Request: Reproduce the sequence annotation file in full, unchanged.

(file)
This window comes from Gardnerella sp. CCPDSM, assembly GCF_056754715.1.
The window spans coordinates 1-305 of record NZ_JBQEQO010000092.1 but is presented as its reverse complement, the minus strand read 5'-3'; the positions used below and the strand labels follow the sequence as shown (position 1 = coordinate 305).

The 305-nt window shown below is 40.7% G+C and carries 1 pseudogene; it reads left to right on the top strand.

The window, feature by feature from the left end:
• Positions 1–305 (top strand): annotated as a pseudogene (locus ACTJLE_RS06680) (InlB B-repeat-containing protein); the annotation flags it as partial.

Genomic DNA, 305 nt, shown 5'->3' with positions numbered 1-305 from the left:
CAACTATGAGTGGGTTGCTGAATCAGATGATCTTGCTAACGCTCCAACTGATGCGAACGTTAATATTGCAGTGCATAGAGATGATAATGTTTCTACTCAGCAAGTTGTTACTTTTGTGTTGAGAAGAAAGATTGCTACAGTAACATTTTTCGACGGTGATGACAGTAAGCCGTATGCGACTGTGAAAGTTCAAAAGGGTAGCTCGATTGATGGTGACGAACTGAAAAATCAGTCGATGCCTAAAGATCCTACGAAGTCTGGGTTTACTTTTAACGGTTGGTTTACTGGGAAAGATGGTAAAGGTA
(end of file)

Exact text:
This window comes from Gardnerella sp. CCPDSM, assembly GCF_056754715.1.
The window spans coordinates 1-305 of record NZ_JBQEQO010000092.1 but is presented as its reverse complement, the minus strand read 5'-3'; the positions used below and the strand labels follow the sequence as shown (position 1 = coordinate 305).

The 305-nt window shown below is 40.7% G+C and carries 1 pseudogene; it reads left to right on the top strand.

The window, feature by feature from the left end:
• Positions 1–305 (top strand): annotated as a pseudogene (locus ACTJLE_RS06680) (InlB B-repeat-containing protein); the annotation flags it as partial.

Genomic DNA, 305 nt, shown 5'->3' with positions numbered 1-305 from the left:
CAACTATGAGTGGGTTGCTGAATCAGATGATCTTGCTAACGCTCCAACTGATGCGAACGTTAATATTGCAGTGCATAGAGATGATAATGTTTCTACTCAGCAAGTTGTTACTTTTGTGTTGAGAAGAAAGATTGCTACAGTAACATTTTTCGACGGTGATGACAGTAAGCCGTATGCGACTGTGAAAGTTCAAAAGGGTAGCTCGATTGATGGTGACGAACTGAAAAATCAGTCGATGCCTAAAGATCCTACGAAGTCTGGGTTTACTTTTAACGGTTGGTTTACTGGGAAAGATGGTAAAGGTA